Bennett College commencement Phyllis Worthy Dawkins

Bennett College President Phyllis Worthy Dawkins speaks during commencement ceremonies on campus on May 4. On June 21, Bennett announced that Dawkins had departed the college.

GREENSBORO — Phyllis Worthy Dawkins has left Bennett College after three years as president of the beleaguered local school.

The college late Friday announced the departure of Dawkins, who was hired as provost in 2015 before becoming interim president in 2016 and permanent president a year later.

It’s unclear if Dawkins resigned, was fired or was asked to step down.

A news release gave no reason for her sudden departure and said only that Dawkins “will be leaving her position as of (Friday).”

In a text message to the News & Record, Dawkins declined to comment other than to say, “Give me time to digest what happened today.”

Bennett — one of just two historically black colleges for women in the nation — also announced Friday that Gwendolyn O’Neal will serve as interim president effective immediately.* In a news release, the college said it hopes to hire a permanent president by the start of the new academic year in August.

O’Neal is a retired college professor and former chairwoman of UNCG’s consumer, apparel and retail studies department. She’s a Bennett alumna who was on the faculty at Bennett College before moving over to UNCG. In April, O’Neal was one of four Bennett alumnae named to the Bennett Re-Engineering Committee charged with charting a course forward for the college.

In a news release, state Sen. Gladys Robinson, chairwoman of the college’s Board of Trustees, thanked Dawkins “for her time and contribution to Bennett College, especially her leadership during challenging times. ... We look forward to securing new leadership that will take the college to the next level.”

News of Dawkins’ departure came as a surprise to Yvonne Johnson, a Bennett alum, the city’s mayor pro tem and one of two co-chairs of the re-engineering committee. (Tom Ross, the former UNC System and Davidson College president, is the group’s other leader.)

“We had no idea,” Johnson said. She added that a college trustee called her Friday afternoon to tell her about the changeover in the president’s office.

The committee had not discussed Dawkins’ performance or the presidency, Johnson said.

“That’s the board’s job. We did not do that,” Johnson said. “We looked at the whole college to see what sort of things need to be done.”

An Asheville native, Dawkins got her bachelor’s degree from Johnson C. Smith University in Charlotte and a doctorate in adapted physical education from The Ohio State University. Then she started to climb the academic ladder, from professor to dean to provost.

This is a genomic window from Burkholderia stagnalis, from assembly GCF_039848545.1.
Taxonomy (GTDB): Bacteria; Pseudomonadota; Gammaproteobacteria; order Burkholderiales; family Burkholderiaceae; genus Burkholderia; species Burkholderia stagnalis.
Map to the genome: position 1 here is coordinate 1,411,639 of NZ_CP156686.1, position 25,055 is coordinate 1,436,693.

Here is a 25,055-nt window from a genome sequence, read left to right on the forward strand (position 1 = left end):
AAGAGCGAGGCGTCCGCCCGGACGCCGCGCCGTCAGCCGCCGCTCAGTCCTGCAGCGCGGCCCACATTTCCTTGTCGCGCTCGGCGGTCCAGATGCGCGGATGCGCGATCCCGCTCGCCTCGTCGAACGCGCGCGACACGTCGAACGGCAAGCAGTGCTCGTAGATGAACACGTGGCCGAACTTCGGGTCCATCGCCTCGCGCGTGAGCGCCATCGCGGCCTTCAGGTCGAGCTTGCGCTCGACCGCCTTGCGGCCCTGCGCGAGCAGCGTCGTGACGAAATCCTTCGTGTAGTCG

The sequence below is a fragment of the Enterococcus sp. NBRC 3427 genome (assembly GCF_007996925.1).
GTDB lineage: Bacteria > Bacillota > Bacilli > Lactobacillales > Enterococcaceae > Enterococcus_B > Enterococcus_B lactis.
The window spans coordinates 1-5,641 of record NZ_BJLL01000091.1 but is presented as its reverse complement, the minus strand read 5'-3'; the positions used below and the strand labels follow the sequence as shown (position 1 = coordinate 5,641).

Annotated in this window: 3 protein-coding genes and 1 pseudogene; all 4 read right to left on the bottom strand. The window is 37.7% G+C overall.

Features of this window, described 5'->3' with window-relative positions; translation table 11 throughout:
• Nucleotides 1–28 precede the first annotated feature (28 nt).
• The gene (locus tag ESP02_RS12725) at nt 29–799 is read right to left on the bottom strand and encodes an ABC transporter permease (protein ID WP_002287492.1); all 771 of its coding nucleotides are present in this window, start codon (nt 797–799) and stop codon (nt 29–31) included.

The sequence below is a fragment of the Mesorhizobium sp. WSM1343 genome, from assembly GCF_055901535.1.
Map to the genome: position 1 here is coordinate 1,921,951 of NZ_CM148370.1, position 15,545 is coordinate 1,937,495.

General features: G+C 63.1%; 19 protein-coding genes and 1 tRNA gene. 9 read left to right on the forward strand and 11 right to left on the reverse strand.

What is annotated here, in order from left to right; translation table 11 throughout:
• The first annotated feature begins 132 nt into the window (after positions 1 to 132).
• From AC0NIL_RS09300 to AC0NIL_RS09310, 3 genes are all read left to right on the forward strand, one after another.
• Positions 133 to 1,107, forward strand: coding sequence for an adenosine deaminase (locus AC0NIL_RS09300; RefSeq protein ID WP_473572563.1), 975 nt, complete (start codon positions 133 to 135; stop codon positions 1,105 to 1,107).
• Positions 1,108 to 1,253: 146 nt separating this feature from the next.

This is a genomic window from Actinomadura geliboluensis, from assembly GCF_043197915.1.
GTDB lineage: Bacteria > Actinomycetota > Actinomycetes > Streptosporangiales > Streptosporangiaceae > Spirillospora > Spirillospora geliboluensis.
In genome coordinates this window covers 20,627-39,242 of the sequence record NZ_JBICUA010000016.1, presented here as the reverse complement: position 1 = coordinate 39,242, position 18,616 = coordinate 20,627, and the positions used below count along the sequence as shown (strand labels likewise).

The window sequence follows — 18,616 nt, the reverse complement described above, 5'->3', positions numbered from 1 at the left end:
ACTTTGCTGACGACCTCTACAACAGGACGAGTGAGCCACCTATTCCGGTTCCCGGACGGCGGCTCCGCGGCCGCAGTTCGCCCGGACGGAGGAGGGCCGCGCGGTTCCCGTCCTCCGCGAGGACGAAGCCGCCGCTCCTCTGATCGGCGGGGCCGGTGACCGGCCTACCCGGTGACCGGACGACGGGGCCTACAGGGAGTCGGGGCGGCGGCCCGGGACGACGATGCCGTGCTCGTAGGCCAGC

She spent most of her career, nearly three decades, at Johnson C. Smith. She then served four years as provost at Dillard University in New Orleans and two years as provost at Cheyney University in Pennsylvania.

Former Bennett president Rosalind Fuse-Hall hired Dawkins to be Bennett’s provost in 2015. When trustees pushed out Fuse-Hall a year later, they gave Dawkins the interim’s job. A year later, she was named Bennett’s 18th president.

Long before Dawkins got the president’s job permanently, Bennett was in trouble.

Since 2010, the college had seen a steep decline in enrollment. Years of annual budget deficits followed. The college cut faculty, staff and academic programs to balance its books.

In December 2015, the Southern Association of Colleges and Schools Commission on Colleges — the accrediting agency for about 800 Southern schools — warned Bennett about its financial situation. A year later, the commission put Bennett on probation, the more serious of the two sanctions. The commission was concerned that Bennett lacked sufficient financial resources to keep its doors open over the long term.

During its two years on probation, Bennett made progress. Enrollment rose to about 460 students last fall. Annual deficits became small surpluses.

But that progress wasn’t enough for the commission, which revoked Bennett’s accreditation in December.

Unaccredited colleges can’t accept federal grants or federal student loans as payment.

Nearly every Bennett student uses federal financial aid to pay for their education.

In less than two months, Bennett raised $9.2 million — nearly twice its goal — in hopes of holding onto its accreditation. Gifts came in from churches, alumnae, Greensboro residents, businesses and High Point University, which donated $1 million to Bennett’s cause. But the commission wasn’t swayed and turned down Bennett’s appeal in February.

Bennett immediately filed a federal lawsuit against the commission, which agreed to restore Bennett’s accreditation while the court considers the case.

Bennett, meanwhile, is seeking accreditation from Transnational Association of Christian Colleges and Schools, a Virginia organization that accredits more than 80 religious schools across the country and abroad. Bennett is affiliated with the United Methodist Church.

* Editor's note, June 24: This story has been corrected to remove a sentence about the search for a permanent president. The college did not say in a news release who will lead that effort.

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Contact John Newsom at 336-373-7312 and follow @JohnNewsomNR on Twitter.

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